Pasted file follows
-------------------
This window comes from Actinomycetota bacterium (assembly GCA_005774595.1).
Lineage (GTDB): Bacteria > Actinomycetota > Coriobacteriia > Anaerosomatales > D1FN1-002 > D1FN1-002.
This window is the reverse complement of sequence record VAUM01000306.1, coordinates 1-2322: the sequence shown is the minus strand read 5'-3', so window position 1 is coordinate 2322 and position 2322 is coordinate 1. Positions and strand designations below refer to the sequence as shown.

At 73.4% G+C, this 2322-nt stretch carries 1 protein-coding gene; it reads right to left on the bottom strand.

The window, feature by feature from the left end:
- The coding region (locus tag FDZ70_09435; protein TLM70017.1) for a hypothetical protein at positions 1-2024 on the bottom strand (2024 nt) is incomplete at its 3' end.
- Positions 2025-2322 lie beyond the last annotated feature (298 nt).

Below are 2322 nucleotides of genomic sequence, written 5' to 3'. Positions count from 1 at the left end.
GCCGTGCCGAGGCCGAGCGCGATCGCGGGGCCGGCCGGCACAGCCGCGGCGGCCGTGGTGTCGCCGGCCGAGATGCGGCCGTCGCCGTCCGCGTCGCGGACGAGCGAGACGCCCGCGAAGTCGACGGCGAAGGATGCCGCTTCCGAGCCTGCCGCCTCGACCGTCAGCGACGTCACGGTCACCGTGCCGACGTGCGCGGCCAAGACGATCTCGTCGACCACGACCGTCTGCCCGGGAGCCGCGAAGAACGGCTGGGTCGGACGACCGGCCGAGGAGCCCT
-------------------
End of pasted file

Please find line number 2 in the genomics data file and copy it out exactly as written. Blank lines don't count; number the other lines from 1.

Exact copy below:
Lineage (GTDB): Bacteria > Actinomycetota > Coriobacteriia > Anaerosomatales > D1FN1-002 > D1FN1-002.